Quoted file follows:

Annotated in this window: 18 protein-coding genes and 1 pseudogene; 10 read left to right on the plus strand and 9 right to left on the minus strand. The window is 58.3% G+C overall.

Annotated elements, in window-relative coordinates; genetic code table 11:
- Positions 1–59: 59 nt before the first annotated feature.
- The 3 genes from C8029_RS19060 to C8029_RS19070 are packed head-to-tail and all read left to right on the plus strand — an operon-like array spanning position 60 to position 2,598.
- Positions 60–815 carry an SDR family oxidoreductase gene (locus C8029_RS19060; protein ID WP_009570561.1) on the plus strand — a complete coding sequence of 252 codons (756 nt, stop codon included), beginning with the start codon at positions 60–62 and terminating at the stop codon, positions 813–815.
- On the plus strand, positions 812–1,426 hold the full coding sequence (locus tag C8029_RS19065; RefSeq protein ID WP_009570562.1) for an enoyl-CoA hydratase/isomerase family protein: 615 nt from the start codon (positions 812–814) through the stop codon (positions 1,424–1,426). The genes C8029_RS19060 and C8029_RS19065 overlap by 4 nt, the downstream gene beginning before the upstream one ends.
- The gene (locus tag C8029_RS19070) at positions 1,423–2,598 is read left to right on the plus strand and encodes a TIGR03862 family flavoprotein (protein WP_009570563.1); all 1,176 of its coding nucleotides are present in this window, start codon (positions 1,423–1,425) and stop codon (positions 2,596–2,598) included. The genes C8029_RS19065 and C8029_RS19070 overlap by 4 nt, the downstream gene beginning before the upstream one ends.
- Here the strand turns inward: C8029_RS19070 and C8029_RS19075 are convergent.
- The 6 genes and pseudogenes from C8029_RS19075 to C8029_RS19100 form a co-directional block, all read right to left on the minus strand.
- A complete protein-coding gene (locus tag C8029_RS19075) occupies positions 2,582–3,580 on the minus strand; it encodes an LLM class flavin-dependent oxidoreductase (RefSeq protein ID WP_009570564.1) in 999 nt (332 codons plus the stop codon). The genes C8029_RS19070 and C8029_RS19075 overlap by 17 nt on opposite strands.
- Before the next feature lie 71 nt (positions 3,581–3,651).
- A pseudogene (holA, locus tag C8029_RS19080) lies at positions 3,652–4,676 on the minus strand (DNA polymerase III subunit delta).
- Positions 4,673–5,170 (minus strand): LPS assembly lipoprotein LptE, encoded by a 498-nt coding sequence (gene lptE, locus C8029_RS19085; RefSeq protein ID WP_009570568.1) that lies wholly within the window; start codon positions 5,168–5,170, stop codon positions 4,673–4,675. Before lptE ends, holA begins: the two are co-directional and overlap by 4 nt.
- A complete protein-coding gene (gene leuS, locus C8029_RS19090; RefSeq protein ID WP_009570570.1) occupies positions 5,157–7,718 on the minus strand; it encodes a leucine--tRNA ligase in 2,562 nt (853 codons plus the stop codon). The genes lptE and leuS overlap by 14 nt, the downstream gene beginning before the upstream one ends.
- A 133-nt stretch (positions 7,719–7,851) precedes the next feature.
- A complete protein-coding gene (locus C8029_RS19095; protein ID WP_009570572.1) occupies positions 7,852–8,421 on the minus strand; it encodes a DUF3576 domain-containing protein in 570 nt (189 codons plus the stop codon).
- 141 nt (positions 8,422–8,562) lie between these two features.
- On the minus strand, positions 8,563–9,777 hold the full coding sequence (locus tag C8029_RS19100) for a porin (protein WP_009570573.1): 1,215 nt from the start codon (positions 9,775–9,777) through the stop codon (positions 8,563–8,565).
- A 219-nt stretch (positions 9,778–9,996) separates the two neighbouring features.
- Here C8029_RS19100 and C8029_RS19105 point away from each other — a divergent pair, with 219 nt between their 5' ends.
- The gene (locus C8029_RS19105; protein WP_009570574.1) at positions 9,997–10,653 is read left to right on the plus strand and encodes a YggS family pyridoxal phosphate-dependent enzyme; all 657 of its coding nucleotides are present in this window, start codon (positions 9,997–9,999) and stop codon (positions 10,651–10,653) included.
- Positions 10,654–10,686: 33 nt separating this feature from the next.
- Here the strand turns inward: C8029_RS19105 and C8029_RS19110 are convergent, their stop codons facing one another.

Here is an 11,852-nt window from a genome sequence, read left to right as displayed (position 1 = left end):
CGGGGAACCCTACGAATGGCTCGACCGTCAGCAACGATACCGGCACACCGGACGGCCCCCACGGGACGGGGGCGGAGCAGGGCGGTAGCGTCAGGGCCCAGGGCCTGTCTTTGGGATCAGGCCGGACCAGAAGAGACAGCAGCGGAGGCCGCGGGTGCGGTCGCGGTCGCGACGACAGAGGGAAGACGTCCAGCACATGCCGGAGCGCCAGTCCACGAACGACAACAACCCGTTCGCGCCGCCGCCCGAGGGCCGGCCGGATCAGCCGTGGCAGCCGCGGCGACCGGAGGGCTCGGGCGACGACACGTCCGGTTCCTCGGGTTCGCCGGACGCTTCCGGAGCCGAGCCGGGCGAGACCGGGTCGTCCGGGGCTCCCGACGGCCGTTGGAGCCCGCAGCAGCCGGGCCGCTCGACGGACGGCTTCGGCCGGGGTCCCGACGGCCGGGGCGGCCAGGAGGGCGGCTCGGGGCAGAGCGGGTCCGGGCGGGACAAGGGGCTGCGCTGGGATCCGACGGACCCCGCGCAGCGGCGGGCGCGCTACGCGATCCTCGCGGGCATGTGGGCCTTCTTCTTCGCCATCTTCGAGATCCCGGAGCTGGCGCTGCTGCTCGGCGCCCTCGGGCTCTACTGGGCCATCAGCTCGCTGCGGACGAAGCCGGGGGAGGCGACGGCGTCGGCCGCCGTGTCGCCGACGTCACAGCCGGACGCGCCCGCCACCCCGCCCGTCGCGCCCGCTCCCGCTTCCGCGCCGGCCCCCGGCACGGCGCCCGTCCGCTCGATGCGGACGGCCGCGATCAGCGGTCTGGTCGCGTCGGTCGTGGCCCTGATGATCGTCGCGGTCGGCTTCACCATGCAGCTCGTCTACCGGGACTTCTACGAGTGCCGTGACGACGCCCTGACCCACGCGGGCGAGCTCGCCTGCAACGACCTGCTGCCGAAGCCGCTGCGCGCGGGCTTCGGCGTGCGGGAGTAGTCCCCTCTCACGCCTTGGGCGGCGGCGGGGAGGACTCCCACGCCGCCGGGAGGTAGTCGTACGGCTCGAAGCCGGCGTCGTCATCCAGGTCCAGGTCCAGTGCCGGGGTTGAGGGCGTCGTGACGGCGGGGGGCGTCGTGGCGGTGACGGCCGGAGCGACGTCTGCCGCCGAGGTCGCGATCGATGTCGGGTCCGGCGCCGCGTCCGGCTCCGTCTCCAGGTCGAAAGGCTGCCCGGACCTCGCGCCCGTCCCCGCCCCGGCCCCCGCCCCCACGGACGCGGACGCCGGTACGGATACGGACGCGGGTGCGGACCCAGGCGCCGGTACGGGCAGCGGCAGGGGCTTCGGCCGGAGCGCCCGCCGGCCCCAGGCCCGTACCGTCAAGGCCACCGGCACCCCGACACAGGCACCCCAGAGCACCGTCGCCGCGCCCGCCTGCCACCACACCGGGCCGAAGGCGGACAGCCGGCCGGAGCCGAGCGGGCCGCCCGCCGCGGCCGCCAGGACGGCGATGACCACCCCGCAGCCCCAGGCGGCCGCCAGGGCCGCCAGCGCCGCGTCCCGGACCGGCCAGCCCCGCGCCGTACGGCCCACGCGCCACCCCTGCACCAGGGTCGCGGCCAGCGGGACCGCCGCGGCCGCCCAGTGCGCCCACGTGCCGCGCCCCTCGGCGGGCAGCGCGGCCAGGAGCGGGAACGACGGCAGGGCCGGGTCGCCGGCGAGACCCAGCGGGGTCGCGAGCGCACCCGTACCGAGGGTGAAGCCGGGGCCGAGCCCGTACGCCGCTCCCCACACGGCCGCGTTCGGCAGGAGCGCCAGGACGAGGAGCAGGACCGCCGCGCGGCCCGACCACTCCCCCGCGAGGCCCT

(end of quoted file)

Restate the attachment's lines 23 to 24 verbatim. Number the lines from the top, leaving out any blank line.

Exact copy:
- Here the strand turns inward: C8029_RS19105 and C8029_RS19110 are convergent, their stop codons facing one another.

Here is an 11,852-nt window from a genome sequence, read left to right as displayed (position 1 = left end):